The chic-n-naughty
Suku, suku
Ai yai ya, karoon main kya suku suku
Kho gaya dil mera suku suku.

To the soul captivating, iqraar-e-mohabbat number:
Ehsaan tera hoga mujh par
Dil chaahta hai jo, kehne do
Mujhe tumse mohabbat ho gayi hai
Mujhe palkon ki chhaon me rehne do

With Dil Tera Deewana (1962), he moved on further fostering his loverboy status, delivering memorable hits along with an alluring Mala Sinha including the USP title track:
Dil tera deewana hai sanam,
Jaante hain hum, kuch na kahoge tum,
Mohabbat ki kasam, mohabbat ki kasam

the sweet-n sugary:

Mujhe kitna pyaar hai tumse,
Apne hi dil se poochho tum,
Jise dil diya hai woh tum ho,
Meri zindagi tumhari hai!

and that lovely cupid-esque crooner:

Nazar bacha ke chale gaye woh
Warna ghayal kar deta
Dil se dil takra jaata to
Dil me agni bhar deta!

Professor, also a 1962 release, was a maturing point of sorts for Shammi where he, teaming up with Kalpana, mavellously managed to tame the expression of ‘separation melancholia’, considered the ultimate harbinger of perfection in the acting repertoire of a romantic lead player those days, on his dynamic emoticon of a face while delivering:                
Aawaz de ke hamen tum bulao,
Mohabbat mein itna na humko satao!

This, in addition to his usual brand stuff, vocalised as:
Aye gulbadan, aye gulbadan
Phoolon ki mehak, kaanton ki chubhan,
Tujhe dekh ke kehta hai mera man
Kahin aaj kisise mohabbat na ho jaye

And the oh-so-naughty-n-nice smoothie:

Khuli palak mein jhootha gussa,
Band palak mein pyaar
Jeena bhi mushkil,
Marna bhi mushkil.

Shammi had truly come of age by now.

He followed it up with “Chinatown” (also 1962) in a challenging double- role performance as a gangster and his look-alike, good hearted foil (his lost childhood brother, you guessed it right!) which was a semi hit and provided a template for Amitabh’s future superhit “Don” (interestingly the perennial moll of Hindi cinema those days, the hauntingly gorgeous sex-doll ‘Helen’featured in both the movies, delivering an enticing Yamma yamma” with Shammi in the first instance).

The musical rendition of:

Baar baar dekho, hazaar baar dekho
Ke dekhne ki chhez hai hamara dil (dil)ruba
Taali ho, taali ho

added further to his popularity & brought the fans to baar baar (repeat) dekhos (viewing) of his films.

His next big hit, Raajkumar(1964) saw Shammi traverse from:
the brash-n-burlesque with the title track,
Jaane waalon zara hoshiyaar
Yahaan ke hum hain raajkumar

to the smitten and smouldering in:

Tumne pukara aur ham chale aaye
Dil hatheli par le aaye re

and :

Tumne kisi ki jaan ko
Jaate huye dekha hai
Woh dekho mujhse rooth kar
Meri jaan ja rahi hai

while succumbing, through his submarine-style eves-dropping, to the captivating charms of a ravishing Sadhana crooning at her riverine dance party with friends:

Aa ja, ayi bahar dil hai
Bekarar oh mere raajkumar
Tere bin raha na jaye

in some truly picturesque numbers from the great costume drama that this movie was!

And as Shammi, in turn, attempted  so  lovingly to be politically/philosophically/romantically correct with a screen- sizzling Sadhana in that very meaningful number (a close attention to great lyrics from Hasrat Jaipuri highly advised):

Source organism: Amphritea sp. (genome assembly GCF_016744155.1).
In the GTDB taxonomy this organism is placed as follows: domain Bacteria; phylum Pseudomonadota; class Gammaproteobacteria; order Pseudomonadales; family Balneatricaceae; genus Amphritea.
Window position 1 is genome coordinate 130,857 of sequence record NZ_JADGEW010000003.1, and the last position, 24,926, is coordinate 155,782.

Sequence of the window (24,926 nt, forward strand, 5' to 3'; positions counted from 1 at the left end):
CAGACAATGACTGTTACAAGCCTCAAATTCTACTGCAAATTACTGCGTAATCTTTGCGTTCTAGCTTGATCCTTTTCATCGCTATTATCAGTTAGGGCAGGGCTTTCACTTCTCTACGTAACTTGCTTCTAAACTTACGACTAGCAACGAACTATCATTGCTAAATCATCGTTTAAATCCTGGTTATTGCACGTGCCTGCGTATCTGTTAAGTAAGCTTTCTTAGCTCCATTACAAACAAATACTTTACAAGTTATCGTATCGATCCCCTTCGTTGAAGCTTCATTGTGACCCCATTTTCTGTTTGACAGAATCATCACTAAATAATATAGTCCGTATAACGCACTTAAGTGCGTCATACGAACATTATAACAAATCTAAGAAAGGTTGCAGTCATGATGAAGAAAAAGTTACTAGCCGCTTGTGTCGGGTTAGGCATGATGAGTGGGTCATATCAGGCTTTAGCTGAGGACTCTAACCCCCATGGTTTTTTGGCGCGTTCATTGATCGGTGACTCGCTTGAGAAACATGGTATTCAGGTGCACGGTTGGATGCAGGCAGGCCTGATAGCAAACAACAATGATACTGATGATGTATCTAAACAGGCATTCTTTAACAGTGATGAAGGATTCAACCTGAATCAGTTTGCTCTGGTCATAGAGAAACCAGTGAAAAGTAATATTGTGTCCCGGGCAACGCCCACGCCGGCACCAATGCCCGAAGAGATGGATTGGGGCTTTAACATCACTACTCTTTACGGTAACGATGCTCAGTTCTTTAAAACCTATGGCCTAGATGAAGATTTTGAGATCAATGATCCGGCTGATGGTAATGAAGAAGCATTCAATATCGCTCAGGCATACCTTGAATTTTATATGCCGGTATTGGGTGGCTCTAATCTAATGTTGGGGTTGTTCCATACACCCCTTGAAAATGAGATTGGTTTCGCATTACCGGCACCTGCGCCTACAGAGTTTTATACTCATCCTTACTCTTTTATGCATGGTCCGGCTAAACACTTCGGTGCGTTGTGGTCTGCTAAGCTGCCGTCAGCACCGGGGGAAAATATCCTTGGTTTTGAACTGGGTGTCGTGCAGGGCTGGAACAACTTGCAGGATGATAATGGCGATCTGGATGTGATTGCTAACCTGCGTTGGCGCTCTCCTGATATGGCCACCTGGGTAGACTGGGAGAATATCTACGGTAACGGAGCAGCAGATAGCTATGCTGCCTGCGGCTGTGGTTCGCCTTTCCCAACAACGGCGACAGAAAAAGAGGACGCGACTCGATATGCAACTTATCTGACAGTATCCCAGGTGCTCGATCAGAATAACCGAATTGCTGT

“Is rang badalti duniya mein
Insaan ki neeyat theek nahin
Nikla na karo tum saj dhaj kar
Imaan ki neeyat theek nahin”

watch that dynamic, emoticon face of his as he gives vent to his insecure, smitten heart’s doubts-n-fears with the lyrical expression in one of the most picturesque song sequences of those times:
Kaandhe se hata lo sar apna
Yeh pyaar mohabbat rehne do
Kashti ko bacha lo maujon se
Toofan ki neeyat theek nahin


Main kaise khuda haafiz keh dun
Mujh ko to kisi ka yakeen nahin
Chhup jaao hamari aankhon mein
Bhagwaan ki neeyat theek nahin

Some truly immortal stuff there!!


Kashmir ki kali (1964) paired Shammi with another favourite co-star of his, Sharmila Tagore  doing her Hindi debut after having featured earlier in a spate of Sayajit Ray bangla films. The duo was an instant hit with the masses who lapped up the vintage chulbula musical score provided by O P Nayyar in

1) “Deewana hua baadal”,

2) ” Isharon isharon mein”,

3)” Hai duniya usiki, zamana usika”,

4) ” Meri jaan balle balle”,

5) “Subhan allah hai”,

6) “Taarif karon kya uski”   &

7) ” Kisi na kisi se, kabhi na kabhi“.

Such a short (for want of space & time here) description of the long compendium of huge hits from this mast movie does little justice to a showcasing of Shammi’s handling of them with an effortless ease of the consummate craftsman of his art that he was, but should suffice for now. All these major hits of Shammi speak volumes for themselves. (Have a look, clicking the web-link tabs, for yourselves!)

In 1965,” Jaanwar” had him matching skills with talented beauty Rajshree. Shammi, coming into his trademark style yet again, provided his fans some wholesome delight with
Laal chadi, maidan khadi”,

“Meri mohabbat jawaan rahegi”

Tumse achchha kaun hai


He followed it up in 1966 with yet another hit, “Badtammez”. Showcasing a character seeped in the  very colors & ethos of the title of this Manmohan Desai potboiler, Shammi thrilled his fans with his USP rendition of the lovable, uncouth rogue delivering another huge hit:

‘’Badtameez kaho ya kaho jaanwar,
Mera dil tere dil pe fida ho gaya
Sambhalo koi, bachao koi….”   
 on the trail of a screen blazing Sadhana.

The enfant terrible of Hindi cinema, however, also did demonstate his perfection of the art of taming the staunchest of femme fatale with a typically tenderhearted:

“Haseen ho tum khuda nahin ho,
Tumhara sajda nahin karenge,
Magar mohabbat se hukm doge
To hanste hanste yeh jaan bhi denge.”